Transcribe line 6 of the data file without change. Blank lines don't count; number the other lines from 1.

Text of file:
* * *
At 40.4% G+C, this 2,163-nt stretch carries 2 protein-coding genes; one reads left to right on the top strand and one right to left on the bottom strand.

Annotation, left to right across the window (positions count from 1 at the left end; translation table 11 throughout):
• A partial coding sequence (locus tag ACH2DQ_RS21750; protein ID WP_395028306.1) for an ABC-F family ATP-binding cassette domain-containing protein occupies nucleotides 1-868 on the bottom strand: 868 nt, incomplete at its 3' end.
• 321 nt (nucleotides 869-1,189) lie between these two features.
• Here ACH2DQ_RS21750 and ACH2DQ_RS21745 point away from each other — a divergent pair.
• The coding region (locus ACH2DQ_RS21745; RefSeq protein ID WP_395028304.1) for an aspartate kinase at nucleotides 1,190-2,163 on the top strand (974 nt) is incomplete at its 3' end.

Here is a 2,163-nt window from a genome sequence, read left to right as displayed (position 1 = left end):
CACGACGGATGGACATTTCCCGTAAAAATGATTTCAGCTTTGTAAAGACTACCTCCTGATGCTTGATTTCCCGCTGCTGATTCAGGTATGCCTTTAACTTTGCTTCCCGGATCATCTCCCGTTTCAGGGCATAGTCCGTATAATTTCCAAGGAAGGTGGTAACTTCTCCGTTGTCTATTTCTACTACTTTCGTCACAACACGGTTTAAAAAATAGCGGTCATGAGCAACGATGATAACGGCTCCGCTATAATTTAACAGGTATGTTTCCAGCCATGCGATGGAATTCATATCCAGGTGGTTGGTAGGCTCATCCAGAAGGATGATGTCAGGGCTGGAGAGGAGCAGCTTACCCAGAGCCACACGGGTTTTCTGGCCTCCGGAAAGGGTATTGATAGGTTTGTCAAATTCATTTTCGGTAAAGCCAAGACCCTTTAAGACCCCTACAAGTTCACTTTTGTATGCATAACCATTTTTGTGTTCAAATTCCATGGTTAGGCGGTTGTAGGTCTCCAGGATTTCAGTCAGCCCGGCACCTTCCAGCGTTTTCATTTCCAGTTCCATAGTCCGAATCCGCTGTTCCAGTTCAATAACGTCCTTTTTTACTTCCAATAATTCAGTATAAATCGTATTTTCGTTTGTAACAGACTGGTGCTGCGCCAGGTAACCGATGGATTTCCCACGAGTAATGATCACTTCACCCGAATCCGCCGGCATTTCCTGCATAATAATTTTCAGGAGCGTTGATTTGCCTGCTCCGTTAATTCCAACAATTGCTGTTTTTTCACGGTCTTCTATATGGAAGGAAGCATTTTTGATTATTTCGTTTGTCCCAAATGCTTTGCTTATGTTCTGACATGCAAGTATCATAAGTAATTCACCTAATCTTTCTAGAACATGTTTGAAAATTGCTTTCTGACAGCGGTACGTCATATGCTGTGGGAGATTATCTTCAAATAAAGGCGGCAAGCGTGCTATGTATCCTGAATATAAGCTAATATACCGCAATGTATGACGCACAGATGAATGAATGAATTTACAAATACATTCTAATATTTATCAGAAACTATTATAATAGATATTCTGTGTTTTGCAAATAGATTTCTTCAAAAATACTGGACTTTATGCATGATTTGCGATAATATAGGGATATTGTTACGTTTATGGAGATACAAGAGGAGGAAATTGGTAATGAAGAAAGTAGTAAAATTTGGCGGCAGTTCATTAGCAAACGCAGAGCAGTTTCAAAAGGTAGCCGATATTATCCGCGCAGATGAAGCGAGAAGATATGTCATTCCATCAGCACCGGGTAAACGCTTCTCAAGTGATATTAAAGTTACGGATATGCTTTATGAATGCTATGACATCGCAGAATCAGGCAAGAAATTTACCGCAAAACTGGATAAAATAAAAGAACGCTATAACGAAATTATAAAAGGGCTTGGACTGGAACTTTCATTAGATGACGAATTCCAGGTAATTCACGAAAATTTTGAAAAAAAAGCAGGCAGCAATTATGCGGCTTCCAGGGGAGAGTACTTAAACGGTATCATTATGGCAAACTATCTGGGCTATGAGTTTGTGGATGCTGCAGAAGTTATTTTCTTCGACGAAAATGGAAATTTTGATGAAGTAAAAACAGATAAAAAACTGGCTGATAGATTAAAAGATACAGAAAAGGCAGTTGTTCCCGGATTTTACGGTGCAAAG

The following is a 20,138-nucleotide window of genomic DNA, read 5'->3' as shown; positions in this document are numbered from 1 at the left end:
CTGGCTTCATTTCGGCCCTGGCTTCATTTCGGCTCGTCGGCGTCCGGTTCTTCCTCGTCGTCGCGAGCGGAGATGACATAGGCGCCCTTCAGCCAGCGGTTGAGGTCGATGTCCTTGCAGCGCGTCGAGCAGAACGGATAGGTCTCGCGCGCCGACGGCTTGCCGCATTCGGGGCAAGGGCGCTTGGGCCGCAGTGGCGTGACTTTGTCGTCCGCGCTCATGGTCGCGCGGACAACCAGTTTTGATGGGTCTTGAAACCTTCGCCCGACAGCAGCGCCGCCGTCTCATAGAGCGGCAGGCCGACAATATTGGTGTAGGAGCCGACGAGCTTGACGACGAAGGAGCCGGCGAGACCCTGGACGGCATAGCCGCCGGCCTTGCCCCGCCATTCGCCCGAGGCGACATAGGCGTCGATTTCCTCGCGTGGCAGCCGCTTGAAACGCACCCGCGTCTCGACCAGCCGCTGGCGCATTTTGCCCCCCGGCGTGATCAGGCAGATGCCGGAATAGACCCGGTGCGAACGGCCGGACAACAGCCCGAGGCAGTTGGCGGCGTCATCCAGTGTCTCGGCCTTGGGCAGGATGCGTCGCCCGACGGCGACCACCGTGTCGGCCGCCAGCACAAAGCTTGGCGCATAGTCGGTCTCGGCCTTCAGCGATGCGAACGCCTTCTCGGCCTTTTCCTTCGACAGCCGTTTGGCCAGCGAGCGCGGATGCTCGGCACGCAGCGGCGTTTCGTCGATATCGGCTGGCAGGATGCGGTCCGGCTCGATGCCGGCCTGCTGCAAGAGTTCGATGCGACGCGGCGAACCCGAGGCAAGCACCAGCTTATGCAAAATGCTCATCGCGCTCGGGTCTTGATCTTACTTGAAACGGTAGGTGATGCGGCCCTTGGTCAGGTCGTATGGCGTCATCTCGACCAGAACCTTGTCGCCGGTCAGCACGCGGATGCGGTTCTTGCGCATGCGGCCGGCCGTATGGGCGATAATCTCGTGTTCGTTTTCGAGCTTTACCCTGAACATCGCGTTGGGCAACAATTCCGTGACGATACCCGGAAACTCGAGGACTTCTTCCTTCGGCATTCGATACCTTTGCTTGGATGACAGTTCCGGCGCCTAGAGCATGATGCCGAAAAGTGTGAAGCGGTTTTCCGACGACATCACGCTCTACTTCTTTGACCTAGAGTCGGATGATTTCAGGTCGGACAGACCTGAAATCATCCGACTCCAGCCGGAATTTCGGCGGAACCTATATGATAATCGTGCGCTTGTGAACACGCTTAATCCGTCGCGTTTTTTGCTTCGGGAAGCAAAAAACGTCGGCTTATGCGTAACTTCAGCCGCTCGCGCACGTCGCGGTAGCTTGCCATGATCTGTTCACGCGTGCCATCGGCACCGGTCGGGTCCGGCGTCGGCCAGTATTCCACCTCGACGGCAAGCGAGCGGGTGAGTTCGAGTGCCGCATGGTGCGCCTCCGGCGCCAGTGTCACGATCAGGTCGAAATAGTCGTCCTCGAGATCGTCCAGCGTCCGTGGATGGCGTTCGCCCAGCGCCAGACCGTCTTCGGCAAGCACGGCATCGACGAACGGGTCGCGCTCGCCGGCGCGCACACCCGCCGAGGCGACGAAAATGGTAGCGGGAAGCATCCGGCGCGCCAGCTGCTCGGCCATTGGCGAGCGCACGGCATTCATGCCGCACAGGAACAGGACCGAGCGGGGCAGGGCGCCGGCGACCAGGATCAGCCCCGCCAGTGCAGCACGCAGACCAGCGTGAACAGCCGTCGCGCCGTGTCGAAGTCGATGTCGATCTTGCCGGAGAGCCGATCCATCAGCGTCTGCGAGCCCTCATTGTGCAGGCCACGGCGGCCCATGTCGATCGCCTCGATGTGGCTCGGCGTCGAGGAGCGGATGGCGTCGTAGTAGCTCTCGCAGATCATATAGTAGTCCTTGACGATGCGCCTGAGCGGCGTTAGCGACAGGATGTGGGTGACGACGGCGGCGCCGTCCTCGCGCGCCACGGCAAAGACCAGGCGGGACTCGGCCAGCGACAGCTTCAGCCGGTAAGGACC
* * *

• The coding region (locus ACH2DQ_RS21745; RefSeq protein ID WP_395028304.1) for an aspartate kinase at nucleotides 1,190-2,163 on the top strand (974 nt) is incomplete at its 3' end.